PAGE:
- Published on Tuesday, 29 March 2016 10:05
The Brussels bombings are the latest steps in the closing down of dissent. Ever since 9/11 provided the initial impetus to embark on illegal wars and the implementation of the police state, the descent into fear and control has progressed. As enthusiasm for the wars in Afghanistan and Iraq waned, along with the credibility of the Bush and Blair regimes in the US and UK, a reminder was needed; it came in the form of the (intelligence services) choreographed attacks in London on 7/7 2005. There were other attacks/incidents in between but the 2013 Boston bombing was the next major application of the false flag "cattle prod" to keep the increasingly fearful in line. Now Europe has become the battle ground for grinding down dissent and raising the fear factor while the attacks on our psyches come thicker and faster; last year Paris was the focus for two shocks to the collective psyche, Charlie Hebdo in January and the November attacks. Now it is Brussels, the heart of the EU project; the more the system gets away with, the more confident and blatant the deception and lies become.
So we have a choice:
Do we allow ourselves become fearful to speak out and expose these incidents for what they are - the cynical manipulation of shock and fear to achieve compliance and total control? Are we just sheep, prepared to be quietly shepherded towards total submission, incarceration or death? It would appear that the public vilification and victimisation of those who put their heads above the parapet (Chelsea Manning, Julian Assange, Ed Snowden etc. - irrespective of whether some are PSYOPS) and overt draconian surveillance are having the desired effect in persuading people to self-censor.
Under Surveillance: Examining Facebook’s Spiral of Silence Effects in the Wake of NSA Internet Monitoring by Elizabeth Stoycheff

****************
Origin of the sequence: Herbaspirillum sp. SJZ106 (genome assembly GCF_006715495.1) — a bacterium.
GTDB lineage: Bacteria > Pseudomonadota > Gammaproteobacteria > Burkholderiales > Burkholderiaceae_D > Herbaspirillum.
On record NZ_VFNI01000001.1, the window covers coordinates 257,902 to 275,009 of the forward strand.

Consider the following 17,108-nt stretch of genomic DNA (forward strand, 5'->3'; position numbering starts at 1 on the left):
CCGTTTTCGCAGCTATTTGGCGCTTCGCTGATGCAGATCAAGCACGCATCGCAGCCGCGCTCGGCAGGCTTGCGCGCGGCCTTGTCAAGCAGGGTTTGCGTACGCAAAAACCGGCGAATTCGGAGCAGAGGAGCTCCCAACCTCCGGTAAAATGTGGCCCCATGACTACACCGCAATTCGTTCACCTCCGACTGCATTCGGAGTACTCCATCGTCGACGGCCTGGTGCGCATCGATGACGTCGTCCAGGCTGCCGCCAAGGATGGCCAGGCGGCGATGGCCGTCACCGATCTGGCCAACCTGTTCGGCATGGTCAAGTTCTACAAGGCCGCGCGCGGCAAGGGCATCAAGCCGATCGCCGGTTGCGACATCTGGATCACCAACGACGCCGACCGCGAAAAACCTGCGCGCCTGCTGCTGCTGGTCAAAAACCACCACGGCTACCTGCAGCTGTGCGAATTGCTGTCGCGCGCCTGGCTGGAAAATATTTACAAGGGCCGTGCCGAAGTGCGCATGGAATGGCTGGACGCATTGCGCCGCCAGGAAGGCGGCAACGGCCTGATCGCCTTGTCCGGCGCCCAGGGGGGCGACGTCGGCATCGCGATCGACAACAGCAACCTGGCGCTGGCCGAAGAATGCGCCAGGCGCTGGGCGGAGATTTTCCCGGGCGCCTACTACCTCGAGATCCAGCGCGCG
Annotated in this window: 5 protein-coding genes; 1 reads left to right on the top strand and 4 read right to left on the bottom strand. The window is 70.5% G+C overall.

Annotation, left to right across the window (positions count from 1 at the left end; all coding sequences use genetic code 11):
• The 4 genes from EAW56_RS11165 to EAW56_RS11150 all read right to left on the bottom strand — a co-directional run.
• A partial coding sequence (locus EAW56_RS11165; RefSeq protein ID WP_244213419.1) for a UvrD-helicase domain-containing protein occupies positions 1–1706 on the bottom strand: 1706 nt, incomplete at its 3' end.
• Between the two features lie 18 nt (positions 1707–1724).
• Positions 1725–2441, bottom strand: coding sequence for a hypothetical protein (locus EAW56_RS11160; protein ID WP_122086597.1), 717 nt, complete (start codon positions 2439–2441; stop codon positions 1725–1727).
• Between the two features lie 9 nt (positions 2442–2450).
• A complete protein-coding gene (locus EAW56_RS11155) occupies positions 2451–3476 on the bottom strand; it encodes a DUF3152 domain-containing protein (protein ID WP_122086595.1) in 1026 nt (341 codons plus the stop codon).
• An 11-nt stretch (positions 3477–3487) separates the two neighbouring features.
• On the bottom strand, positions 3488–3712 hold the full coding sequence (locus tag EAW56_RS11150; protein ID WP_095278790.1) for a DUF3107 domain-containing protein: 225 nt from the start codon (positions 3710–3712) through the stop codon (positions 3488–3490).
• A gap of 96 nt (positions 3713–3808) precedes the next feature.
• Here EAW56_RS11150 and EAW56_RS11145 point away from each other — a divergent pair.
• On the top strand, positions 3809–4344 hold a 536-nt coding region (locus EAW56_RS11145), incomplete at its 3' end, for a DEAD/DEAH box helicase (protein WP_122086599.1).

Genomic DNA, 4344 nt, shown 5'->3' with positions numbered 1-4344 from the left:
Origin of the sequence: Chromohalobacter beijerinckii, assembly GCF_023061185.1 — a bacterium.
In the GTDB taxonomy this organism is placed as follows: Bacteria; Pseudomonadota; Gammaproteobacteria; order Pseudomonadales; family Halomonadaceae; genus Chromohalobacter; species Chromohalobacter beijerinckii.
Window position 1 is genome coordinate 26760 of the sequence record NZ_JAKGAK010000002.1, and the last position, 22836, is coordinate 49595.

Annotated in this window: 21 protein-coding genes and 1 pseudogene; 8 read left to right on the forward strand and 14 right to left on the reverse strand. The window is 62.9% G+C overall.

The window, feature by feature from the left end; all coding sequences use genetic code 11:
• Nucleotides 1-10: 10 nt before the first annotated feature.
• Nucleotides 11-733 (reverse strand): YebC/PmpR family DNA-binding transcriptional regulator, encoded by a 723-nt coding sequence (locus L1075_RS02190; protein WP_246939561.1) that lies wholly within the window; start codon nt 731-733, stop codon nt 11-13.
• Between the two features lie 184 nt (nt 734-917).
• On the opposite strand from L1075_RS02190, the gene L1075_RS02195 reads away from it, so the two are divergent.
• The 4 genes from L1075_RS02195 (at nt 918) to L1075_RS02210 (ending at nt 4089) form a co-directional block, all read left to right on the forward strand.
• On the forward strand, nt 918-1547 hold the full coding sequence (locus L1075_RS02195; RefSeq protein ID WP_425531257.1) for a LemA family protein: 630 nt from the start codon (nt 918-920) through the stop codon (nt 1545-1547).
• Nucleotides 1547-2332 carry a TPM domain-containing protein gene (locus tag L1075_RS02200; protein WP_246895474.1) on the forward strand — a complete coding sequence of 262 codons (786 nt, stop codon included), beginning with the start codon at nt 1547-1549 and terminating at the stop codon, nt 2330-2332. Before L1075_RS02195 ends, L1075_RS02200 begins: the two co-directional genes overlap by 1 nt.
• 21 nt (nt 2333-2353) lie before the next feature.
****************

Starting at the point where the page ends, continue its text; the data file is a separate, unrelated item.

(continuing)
Since Edward Snowden exposed the National Security Agency’s use of controversial online surveillance programs in 2013, there has been widespread speculation about the potentially deleterious effects of online government monitoring. This study explores how perceptions and justification of surveillance practices may create a chilling effect on democratic discourse by stifling the expression of minority political views. Using a spiral of silence theoretical framework, knowing one is subject to surveillance and accepting such surveillance as necessary act as moderating agents in the relationship between one’s perceived climate of opinion and willingness to voice opinions online. Theoretical and normative implications are discussed.
Or do we speak out and risk becoming targets ourselves?
There is no real choice. We have to speak out, all of us, continuously and loudly, within families, with our friends, with people we meet. Visible examination and expressed doubt are our only means of defence while greater numbers ensure our freedom. We are too many to lock up and so unite in truth rather than shrivel into isolation and compliance.
The panoply of "security" and the exponential increase in intelligence and surveillance spending has added to our fear and insecurity. The only way to recover our collective freedom and sanity is to refuse to play their game. Don't succumb to the fear.